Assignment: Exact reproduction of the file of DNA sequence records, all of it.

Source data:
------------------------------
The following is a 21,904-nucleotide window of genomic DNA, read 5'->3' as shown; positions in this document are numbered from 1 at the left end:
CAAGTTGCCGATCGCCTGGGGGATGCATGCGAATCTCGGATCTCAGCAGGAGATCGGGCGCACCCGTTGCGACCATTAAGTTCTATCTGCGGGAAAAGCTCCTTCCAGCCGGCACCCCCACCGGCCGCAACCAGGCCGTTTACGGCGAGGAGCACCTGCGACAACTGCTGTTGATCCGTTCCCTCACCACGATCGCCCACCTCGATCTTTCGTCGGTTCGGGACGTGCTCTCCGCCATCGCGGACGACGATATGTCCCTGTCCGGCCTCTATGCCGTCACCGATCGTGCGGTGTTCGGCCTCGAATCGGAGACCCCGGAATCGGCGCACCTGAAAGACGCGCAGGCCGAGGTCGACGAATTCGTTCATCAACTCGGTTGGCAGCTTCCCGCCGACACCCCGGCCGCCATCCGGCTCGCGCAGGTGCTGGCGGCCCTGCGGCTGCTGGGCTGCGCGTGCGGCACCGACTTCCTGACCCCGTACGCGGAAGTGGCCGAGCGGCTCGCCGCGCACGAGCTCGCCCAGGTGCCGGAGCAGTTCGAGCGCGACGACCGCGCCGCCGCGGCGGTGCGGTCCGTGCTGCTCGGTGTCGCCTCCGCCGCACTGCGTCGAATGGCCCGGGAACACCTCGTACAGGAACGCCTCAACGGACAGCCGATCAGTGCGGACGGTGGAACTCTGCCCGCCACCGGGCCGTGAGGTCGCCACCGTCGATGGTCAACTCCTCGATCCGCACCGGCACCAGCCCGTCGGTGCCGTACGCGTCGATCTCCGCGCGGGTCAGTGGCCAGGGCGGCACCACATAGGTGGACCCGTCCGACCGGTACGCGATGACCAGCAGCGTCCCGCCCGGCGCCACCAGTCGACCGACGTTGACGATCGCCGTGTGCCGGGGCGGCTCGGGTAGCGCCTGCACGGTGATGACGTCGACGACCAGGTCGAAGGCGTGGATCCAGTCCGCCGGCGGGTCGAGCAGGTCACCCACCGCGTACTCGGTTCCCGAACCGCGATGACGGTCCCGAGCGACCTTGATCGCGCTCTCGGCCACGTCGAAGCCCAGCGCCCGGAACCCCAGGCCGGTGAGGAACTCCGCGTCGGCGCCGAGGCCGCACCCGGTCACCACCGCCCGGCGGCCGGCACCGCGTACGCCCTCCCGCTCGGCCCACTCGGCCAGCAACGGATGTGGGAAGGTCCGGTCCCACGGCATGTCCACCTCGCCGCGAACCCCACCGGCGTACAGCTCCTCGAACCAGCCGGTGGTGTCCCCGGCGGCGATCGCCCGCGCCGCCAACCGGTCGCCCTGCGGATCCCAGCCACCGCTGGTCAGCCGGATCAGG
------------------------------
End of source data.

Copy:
The following is a 21,904-nucleotide window of genomic DNA, read 5'->3' as shown; positions in this document are numbered from 1 at the left end:
CAAGTTGCCGATCGCCTGGGGGATGCATGCGAATCTCGGATCTCAGCAGGAGATCGGGCGCACCCGTTGCGACCATTAAGTTCTATCTGCGGGAAAAGCTCCTTCCAGCCGGCACCCCCACCGGCCGCAACCAGGCCGTTTACGGCGAGGAGCACCTGCGACAACTGCTGTTGATCCGTTCCCTCACCACGATCGCCCACCTCGATCTTTCGTCGGTTCGGGACGTGCTCTCCGCCATCGCGGACGACGATATGTCCCTGTCCGGCCTCTATGCCGTCACCGATCGTGCGGTGTTCGGCCTCGAATCGGAGACCCCGGAATCGGCGCACCTGAAAGACGCGCAGGCCGAGGTCGACGAATTCGTTCATCAACTCGGTTGGCAGCTTCCCGCCGACACCCCGGCCGCCATCCGGCTCGCGCAGGTGCTGGCGGCCCTGCGGCTGCTGGGCTGCGCGTGCGGCACCGACTTCCTGACCCCGTACGCGGAAGTGGCCGAGCGGCTCGCCGCGCACGAGCTCGCCCAGGTGCCGGAGCAGTTCGAGCGCGACGACCGCGCCGCCGCGGCGGTGCGGTCCGTGCTGCTCGGTGTCGCCTCCGCCGCACTGCGTCGAATGGCCCGGGAACACCTCGTACAGGAACGCCTCAACGGACAGCCGATCAGTGCGGACGGTGGAACTCTGCCCGCCACCGGGCCGTGAGGTCGCCACCGTCGATGGTCAACTCCTCGATCCGCACCGGCACCAGCCCGTCGGTGCCGTACGCGTCGATCTCCGCGCGGGTCAGTGGCCAGGGCGGCACCACATAGGTGGACCCGTCCGACCGGTACGCGATGACCAGCAGCGTCCCGCCCGGCGCCACCAGTCGACCGACGTTGACGATCGCCGTGTGCCGGGGCGGCTCGGGTAGCGCCTGCACGGTGATGACGTCGACGACCAGGTCGAAGGCGTGGATCCAGTCCGCCGGCGGGTCGAGCAGGTCACCCACCGCGTACTCGGTTCCCGAACCGCGATGACGGTCCCGAGCGACCTTGATCGCGCTCTCGGCCACGTCGAAGCCCAGCGCCCGGAACCCCAGGCCGGTGAGGAACTCCGCGTCGGCGCCGAGGCCGCACCCGGTCACCACCGCCCGGCGGCCGGCACCGCGTACGCCCTCCCGCTCGGCCCACTCGGCCAGCAACGGATGTGGGAAGGTCCGGTCCCACGGCATGTCCACCTCGCCGCGAACCCCACCGGCGTACAGCTCCTCGAACCAGCCGGTGGTGTCCCCGGCGGCGATCGCCCGCGCCGCCAACCGGTCGCCCTGCGGATCCCAGCCACCGCTGGTCAGCCGGATCAGG